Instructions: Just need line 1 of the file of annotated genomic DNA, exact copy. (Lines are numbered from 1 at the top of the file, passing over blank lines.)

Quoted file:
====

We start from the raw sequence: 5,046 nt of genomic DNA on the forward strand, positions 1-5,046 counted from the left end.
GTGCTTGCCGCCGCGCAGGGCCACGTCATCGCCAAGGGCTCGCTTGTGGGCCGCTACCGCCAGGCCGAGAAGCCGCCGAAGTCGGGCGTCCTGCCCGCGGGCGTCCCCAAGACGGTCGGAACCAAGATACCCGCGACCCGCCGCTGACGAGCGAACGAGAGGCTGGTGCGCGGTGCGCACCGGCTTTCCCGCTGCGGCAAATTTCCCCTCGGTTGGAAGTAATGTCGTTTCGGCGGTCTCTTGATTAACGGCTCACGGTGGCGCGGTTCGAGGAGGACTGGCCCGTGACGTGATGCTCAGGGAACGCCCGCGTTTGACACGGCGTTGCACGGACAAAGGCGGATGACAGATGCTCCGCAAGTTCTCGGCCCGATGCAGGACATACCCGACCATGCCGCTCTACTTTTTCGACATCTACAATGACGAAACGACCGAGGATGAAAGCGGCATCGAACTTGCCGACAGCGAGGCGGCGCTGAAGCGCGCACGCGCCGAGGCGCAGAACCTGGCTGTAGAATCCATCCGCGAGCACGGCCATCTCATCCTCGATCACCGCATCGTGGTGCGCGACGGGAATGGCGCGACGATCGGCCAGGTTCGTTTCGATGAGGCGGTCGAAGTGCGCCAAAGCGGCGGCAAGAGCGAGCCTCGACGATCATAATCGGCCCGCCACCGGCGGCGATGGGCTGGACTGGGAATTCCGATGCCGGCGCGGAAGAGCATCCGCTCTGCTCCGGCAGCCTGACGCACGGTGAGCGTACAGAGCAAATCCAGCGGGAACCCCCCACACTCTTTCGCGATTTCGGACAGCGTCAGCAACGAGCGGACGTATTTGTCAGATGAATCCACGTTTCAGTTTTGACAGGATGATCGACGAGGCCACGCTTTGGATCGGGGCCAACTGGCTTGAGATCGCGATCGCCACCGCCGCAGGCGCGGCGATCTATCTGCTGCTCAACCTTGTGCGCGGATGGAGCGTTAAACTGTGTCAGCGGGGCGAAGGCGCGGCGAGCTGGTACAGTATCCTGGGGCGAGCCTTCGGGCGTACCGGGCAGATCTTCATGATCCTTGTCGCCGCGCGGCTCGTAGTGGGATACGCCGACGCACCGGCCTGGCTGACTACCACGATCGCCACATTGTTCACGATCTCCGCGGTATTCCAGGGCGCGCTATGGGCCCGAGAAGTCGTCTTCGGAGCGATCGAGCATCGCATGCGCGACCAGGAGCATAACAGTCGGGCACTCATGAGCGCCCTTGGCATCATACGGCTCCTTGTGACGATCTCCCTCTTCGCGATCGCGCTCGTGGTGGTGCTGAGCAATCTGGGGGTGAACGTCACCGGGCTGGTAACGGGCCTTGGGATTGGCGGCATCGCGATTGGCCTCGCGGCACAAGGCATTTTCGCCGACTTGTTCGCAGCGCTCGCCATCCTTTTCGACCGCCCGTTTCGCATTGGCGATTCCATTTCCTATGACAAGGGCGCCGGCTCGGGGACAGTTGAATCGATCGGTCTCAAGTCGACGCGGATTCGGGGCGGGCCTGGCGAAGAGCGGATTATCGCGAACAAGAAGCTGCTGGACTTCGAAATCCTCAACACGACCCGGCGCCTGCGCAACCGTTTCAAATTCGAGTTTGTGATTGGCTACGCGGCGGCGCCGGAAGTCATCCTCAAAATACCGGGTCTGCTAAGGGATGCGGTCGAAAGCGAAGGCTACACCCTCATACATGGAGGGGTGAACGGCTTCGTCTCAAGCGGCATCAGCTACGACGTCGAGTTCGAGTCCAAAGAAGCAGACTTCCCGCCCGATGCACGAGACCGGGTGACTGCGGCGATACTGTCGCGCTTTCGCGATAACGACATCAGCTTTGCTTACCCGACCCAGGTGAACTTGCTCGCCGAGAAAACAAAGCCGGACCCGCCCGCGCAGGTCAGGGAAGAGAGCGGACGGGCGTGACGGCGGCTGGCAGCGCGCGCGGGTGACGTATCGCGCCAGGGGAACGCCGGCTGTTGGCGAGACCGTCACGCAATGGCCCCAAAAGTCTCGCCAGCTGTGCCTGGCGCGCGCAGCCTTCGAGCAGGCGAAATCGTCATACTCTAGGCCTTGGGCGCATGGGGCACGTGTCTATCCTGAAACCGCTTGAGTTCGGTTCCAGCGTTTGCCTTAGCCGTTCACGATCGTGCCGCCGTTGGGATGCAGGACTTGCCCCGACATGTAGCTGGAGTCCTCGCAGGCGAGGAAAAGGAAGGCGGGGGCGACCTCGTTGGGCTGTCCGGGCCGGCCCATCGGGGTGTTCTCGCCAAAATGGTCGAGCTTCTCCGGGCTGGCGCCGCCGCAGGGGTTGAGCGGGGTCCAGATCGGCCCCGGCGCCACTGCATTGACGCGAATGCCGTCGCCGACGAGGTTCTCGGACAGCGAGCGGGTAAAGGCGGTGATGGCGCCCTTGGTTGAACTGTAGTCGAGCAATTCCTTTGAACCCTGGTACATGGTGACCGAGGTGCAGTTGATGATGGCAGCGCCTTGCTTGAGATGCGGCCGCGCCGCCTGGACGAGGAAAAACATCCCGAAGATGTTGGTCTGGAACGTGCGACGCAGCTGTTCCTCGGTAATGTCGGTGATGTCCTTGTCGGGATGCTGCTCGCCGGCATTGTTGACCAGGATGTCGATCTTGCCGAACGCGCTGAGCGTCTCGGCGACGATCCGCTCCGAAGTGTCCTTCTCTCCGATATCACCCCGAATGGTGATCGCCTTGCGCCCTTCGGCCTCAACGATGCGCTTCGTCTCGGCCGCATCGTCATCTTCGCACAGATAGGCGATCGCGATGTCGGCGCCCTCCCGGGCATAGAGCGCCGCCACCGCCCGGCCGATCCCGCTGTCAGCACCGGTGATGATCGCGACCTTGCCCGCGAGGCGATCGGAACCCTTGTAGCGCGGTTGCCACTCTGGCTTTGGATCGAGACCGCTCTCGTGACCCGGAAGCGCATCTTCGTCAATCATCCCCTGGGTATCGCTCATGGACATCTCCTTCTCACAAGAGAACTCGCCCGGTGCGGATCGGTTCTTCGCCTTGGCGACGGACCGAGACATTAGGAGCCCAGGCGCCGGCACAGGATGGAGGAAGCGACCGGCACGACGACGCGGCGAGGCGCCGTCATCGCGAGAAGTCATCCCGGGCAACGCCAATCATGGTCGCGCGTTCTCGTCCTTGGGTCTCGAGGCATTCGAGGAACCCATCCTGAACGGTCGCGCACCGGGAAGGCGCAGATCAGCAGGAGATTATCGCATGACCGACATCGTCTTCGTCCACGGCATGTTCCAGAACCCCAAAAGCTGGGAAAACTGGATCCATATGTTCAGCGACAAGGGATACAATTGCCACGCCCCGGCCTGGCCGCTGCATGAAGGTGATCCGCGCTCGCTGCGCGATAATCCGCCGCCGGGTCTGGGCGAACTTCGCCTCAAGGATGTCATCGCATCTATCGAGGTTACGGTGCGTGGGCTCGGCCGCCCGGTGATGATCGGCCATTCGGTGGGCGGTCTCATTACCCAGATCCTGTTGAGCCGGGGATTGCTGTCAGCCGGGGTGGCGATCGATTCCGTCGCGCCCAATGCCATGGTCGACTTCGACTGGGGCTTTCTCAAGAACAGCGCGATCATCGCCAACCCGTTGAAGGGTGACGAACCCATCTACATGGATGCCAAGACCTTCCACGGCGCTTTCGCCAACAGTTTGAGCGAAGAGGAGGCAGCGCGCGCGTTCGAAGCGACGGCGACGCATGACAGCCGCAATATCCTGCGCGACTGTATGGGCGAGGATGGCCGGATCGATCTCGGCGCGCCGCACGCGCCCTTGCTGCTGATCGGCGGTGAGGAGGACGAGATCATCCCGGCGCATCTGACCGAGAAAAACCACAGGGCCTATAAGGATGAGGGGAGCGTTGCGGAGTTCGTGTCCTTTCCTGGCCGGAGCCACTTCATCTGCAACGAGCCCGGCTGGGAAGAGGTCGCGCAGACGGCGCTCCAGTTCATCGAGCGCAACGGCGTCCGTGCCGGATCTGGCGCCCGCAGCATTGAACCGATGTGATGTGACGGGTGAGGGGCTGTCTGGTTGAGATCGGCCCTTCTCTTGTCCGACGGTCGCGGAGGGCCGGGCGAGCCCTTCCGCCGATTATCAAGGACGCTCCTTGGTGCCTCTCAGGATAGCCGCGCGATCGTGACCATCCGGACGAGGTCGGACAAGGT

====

We start from the raw sequence: 5,046 nt of genomic DNA on the forward strand, positions 1-5,046 counted from the left end.